“Hello! Someone told me there was a house out this way, but I wasn’t sure there’d be anyone still here. I figured there’d be no harm in coming to take a look, just in case.” The young woman bounded up the steps and stuck out her hand. “I’m Tilly.”
Angela gaped like a fish for a few seconds more, before part of her brain kicked into gear and she reached out to grasp Tilly’s hand. “Angela.”
“Hi, Angela. Pleased to meet you.”
“What are you—? Where did you—? Who are you?”
Tilly’s grin grew even wider. “That’s a common reaction. No worries. Any chance of some water? And I’ll tell you all about who I am and why I’m here.”
The prompt for refreshments broke Angela out of her confused haze. “Of course! Come on in.”
She led the newcomer into the house, past where the old folks were clustering in the lounge doorway and on into the kitchen. She gestured for Tilly to sit down at the table, then filled two glasses with water from the jug on the counter and joined her guest. Tilly downed her water in a few huge gulps and Angela silently pushed her own glass across the table to her.
Tilly nodded her thanks and took a few more sips. “Phew! That’s better. It’s thirsty work driving all day.”
“But where did you come from?” Angela asked. “And where did you get a working… car?”
“I’m from back east,” Tilly said. “And we’ve got quite a few things working again out there. So much so that we thought it was time to start trying to connect everyone back together again. There’s a whole team of us, travelling about, finding the survivors and helping them get back on their feet. I’m just the advance party.”
Angela felt a surge of emotion crawl up her throat and try to choke her. Tears threatened and she struggled to hold them back.
Tilly reached across the table and squeezed her hand. “I’m guessing you could use some help?” Angela just nodded, swallowing hard. “Okay, then! Do you have a generator?”
“Yes,” Angela managed. “It’s in the basement. But we ran out of gas ages ago.”
So Angela lit her candle lantern and took Tilly down to the basement, where the generator squatted in the corner. Angela always felt like it was mocking her while she cycled every night, nearly killing herself to produce a fraction of the power the generator could with only a flick of a switch. If only they had something to make it run.
Tilly whistled when she saw the bike on its stand, hooked up to the dynamo. “Nice set up! Bet it takes a lot of work to get anywhere, though.”
Angela huffed out an approximation of a laugh. “You have no idea.” And the bike, of course, actually went nowhere.
“Okay, then!” Tilly clapped her hands together. “I can definitely work with this. Can you help?”
Angela nodded vigorously. She had no idea what she was volunteering for, but she already knew she would do whatever this woman told her to do.
Tilly used the old generator for something to stand on so she could reach the ceiling.
All the while, the old folks milled about, shuffling their feet, staring and muttering amongst themselves. When Tilly declared the work finished, it was well after the old folks’ usual lunchtime and they were starting to grumble, Eddie in particular.
“We’ll have to wait a few hours for the cells to charge,” Tilly said.
Angela fixed everyone a meal, and they all gathered around the table in the dining room to listen to Tilly’s stories of the reconstruction of civilisation. The tales sounded outlandish and incredible to Angela’s ears, but they also spoke to that place deep in her heart that had been awoken by the sound of Tilly’s car. Could a return to how she dimly remembered things in The Time Before really be possible?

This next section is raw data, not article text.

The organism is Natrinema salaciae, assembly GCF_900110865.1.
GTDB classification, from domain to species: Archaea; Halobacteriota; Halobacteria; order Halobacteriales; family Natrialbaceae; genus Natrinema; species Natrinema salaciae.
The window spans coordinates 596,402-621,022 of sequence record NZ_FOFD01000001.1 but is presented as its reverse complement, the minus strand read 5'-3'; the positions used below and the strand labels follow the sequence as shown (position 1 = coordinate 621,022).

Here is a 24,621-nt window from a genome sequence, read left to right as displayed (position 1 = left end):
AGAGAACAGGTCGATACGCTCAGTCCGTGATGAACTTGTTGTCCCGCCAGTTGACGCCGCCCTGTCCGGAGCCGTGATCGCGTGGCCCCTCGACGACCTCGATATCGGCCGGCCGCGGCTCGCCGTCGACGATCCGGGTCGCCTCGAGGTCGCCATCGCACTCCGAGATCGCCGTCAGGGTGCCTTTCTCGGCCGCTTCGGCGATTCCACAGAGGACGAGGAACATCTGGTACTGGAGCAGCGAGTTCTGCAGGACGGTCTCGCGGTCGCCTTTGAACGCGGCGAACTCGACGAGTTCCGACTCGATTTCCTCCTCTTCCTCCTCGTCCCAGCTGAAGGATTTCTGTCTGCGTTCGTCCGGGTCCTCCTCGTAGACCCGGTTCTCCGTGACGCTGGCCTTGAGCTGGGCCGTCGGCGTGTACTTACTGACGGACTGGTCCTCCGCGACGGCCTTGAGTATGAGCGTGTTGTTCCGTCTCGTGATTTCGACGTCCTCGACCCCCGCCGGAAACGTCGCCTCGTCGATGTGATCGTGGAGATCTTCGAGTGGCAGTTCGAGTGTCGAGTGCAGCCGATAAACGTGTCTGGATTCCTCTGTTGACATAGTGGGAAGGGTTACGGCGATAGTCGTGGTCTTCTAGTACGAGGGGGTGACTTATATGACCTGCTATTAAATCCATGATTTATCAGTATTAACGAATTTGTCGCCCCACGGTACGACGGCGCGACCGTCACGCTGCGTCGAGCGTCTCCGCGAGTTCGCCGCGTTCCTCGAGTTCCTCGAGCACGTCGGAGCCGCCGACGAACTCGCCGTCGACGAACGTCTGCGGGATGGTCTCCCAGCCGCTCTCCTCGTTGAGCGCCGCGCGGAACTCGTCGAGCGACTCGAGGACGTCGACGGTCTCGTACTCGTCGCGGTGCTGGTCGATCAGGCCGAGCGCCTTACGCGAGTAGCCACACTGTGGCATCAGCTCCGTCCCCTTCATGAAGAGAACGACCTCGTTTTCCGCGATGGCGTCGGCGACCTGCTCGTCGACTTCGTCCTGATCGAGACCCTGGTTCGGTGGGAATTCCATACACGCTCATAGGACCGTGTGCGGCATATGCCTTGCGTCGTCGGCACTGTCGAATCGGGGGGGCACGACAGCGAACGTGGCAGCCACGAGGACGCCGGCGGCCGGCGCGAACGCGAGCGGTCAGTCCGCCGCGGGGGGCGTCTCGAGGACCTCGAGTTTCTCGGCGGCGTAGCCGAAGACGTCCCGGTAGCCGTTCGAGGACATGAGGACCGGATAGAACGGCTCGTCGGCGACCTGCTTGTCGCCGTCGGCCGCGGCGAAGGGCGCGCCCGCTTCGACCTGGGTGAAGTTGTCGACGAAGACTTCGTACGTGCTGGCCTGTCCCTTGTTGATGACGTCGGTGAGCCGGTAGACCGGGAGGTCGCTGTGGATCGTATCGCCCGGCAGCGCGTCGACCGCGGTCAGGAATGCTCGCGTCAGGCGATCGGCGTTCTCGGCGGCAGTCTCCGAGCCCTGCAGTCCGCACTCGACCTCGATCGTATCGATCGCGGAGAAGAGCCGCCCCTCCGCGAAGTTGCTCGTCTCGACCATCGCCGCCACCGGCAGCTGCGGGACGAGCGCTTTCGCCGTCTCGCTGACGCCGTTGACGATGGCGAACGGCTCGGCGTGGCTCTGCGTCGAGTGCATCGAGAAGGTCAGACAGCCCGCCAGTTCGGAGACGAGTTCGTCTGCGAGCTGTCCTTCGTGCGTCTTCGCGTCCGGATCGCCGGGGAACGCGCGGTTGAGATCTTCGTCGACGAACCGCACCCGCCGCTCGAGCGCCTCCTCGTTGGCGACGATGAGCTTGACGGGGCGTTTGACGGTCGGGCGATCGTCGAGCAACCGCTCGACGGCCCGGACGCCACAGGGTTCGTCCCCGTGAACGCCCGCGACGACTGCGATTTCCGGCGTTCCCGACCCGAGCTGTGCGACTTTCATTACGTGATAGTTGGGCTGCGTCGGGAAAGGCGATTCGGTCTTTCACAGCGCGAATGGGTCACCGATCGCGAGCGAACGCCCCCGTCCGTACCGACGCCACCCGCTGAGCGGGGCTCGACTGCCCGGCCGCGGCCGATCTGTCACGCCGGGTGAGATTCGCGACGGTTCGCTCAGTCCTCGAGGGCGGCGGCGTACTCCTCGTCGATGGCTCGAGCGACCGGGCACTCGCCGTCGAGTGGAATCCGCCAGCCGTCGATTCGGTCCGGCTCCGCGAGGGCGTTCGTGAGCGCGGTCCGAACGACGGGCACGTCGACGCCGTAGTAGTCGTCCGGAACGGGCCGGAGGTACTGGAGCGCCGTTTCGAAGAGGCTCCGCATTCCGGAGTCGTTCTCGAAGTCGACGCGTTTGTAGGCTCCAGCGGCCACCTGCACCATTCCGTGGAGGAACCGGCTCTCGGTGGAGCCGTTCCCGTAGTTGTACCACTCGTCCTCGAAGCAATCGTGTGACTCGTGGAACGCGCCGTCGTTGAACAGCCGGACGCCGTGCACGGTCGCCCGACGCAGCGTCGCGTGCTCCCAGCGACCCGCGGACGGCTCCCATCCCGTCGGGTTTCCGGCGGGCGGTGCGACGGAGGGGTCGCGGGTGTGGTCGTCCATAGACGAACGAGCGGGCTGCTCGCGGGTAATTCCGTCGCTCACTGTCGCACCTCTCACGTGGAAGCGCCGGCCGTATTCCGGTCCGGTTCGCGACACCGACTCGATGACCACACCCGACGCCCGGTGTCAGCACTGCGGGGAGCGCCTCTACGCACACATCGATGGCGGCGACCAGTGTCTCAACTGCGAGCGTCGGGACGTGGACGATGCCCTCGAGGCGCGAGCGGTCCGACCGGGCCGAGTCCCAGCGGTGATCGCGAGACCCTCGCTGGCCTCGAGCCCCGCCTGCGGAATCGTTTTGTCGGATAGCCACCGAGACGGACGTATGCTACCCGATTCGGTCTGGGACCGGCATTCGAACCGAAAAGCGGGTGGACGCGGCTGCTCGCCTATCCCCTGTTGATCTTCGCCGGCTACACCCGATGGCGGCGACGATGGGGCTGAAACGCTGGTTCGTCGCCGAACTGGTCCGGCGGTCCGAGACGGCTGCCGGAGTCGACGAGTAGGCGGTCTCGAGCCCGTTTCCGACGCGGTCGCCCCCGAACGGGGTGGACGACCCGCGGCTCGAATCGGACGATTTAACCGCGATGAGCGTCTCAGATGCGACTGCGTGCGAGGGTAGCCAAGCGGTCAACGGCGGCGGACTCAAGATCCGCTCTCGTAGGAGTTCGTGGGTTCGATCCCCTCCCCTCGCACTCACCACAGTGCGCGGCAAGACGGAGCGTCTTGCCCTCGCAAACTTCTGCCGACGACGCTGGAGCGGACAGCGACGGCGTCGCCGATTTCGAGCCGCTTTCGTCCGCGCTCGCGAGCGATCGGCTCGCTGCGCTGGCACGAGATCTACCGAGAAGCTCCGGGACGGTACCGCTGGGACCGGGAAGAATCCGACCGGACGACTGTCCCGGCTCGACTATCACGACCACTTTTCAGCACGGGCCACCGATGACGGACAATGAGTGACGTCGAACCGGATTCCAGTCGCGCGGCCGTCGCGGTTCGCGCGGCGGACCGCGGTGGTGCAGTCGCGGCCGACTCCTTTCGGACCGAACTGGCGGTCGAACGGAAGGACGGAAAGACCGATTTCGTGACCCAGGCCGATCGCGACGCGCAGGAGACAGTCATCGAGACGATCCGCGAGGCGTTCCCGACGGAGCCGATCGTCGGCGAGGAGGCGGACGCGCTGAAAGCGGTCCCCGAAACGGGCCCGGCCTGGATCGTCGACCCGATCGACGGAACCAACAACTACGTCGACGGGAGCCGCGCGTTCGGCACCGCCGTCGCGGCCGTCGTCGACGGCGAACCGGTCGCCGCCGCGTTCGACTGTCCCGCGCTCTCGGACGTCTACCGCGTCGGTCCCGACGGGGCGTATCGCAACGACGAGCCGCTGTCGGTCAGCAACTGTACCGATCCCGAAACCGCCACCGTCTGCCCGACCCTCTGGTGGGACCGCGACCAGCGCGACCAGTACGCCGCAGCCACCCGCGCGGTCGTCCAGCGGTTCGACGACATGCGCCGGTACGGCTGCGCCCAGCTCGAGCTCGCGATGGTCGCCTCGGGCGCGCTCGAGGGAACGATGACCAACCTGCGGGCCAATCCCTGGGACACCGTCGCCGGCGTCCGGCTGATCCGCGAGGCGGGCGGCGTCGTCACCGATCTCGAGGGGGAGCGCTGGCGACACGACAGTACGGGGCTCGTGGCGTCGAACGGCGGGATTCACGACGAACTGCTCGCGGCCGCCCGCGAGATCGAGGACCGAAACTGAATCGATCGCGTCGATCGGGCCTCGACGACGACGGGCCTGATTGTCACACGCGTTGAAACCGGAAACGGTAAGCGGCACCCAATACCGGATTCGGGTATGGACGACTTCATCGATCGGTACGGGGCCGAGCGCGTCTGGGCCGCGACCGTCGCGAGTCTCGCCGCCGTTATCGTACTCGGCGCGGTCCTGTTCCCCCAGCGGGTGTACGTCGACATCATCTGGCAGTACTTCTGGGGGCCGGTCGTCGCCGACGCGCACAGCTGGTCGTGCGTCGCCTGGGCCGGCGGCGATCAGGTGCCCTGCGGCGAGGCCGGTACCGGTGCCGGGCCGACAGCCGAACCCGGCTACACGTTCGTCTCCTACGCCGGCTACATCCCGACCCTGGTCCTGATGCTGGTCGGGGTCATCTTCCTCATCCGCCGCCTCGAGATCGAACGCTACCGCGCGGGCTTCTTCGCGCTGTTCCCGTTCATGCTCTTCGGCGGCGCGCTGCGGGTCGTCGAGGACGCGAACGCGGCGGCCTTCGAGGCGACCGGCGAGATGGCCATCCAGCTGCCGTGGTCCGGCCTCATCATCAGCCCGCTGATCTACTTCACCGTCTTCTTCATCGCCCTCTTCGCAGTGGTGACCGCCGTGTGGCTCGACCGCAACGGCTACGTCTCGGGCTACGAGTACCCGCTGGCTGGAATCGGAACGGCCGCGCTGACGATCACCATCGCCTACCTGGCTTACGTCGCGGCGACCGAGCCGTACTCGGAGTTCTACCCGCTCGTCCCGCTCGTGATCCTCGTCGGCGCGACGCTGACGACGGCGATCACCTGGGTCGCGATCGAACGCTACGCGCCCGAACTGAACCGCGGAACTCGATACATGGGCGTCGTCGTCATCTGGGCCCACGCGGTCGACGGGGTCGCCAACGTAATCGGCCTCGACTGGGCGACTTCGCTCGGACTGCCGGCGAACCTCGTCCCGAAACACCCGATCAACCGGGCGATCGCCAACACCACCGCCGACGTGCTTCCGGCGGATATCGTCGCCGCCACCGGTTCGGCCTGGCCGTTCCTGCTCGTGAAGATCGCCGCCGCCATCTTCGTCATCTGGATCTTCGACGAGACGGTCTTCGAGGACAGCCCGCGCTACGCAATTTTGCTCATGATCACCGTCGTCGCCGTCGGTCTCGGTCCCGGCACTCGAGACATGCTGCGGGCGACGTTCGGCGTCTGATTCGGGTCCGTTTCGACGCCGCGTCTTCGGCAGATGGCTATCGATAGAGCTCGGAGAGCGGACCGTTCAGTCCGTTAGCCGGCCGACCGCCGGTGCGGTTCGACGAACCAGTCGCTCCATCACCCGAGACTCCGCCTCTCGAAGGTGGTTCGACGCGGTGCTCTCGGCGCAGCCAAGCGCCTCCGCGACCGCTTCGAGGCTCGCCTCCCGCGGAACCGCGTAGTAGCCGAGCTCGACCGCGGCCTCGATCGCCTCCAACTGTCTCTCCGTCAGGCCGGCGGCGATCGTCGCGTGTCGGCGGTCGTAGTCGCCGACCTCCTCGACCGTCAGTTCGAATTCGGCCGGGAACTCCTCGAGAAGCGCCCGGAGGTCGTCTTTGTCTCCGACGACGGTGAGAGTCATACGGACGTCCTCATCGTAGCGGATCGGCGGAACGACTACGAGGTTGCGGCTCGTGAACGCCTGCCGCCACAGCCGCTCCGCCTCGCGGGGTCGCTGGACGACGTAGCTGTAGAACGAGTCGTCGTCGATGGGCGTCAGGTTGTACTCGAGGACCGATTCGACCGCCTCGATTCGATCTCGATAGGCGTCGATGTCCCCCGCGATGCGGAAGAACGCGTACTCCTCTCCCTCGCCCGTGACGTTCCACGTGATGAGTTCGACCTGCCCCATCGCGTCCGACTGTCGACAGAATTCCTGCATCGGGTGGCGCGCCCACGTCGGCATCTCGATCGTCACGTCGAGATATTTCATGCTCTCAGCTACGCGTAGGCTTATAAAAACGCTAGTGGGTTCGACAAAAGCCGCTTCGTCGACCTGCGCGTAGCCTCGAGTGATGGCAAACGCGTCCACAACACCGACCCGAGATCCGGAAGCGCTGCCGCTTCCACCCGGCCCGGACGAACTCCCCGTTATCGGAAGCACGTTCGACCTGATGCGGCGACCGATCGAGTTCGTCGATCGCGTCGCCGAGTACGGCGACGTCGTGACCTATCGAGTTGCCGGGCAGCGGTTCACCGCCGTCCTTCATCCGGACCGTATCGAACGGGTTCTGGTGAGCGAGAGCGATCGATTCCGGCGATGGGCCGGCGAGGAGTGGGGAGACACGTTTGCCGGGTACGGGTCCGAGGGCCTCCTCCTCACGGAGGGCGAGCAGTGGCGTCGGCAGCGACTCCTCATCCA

As the shadows started to lengthen, Angela felt her chest constrict at the thought of having to cycle after the morning’s labour. But Tilly bounced up out of her chair, pulled Angela to her feet and headed for the basement. “Time to test it out!” she called over her shoulder.
Angela held her breath as she lifted the candle lantern over their heads so Tilly could see what she was doing. With an impish grin, Tilly flipped the new generator’s switch, and it hummed to life. And then the bare bulb that had dangled uselessly from the ceiling for so long burst into glorious, glowing life. Angela squinted against the glare and met Tilly’s wide, shining eyes.
“It works,” was all Angela could find to say.
“It sure does!” Tilly replied.
They made their way back up the stairs and emerged into the kitchen, where another light bulb was now blazing brightly. Angela heard an unfamiliar whirr and realised it was the old refrigerator.
Mrs Tolliver’s voice sounded from the doorway. “Witchcraft…”
Tilly laughed. “Just the magic of solar energy.”
Angela ran through the whole house, switching on anything and everything that was connected to the generator. The building was soon ablaze with electric light, fans spun from every ceiling, music blared from the stereo in the lounge. Eddie twirled Cynthia round in an enthusiastic waltz, apparently not minding that she hadn’t yet had her bath. He was actually smiling.
“The charge won’t last forever,” Tilly warned. “But you’ll get a few hours out of it, and it’ll fill back up again once the sun comes up tomorrow.”
“We can have power every day?” Angela’s breath caught in her throat. “No more cycling?”
“No more cycling,” Tilly confirmed. “Once I get back on the road, I’ll send a message through to the central team and get some more people out here with additional supplies for you.”
“No more cycling,” Angela repeated in a breathless whisper.
Next stop, that prison they’d heard about where the abandoned inmates had apparently torn down the fences and turned the site into a working farm.
As Tilly reached the bottom of a hill a mile or so away from the homestead, she caught a movement in her rearview mirror. She pulled the car to a stop and craned out the window to look behind her.
Up on the slope, a figure on a bicycle freewheeled down the road, wind streaming through her hair, arms stretched up to the sky.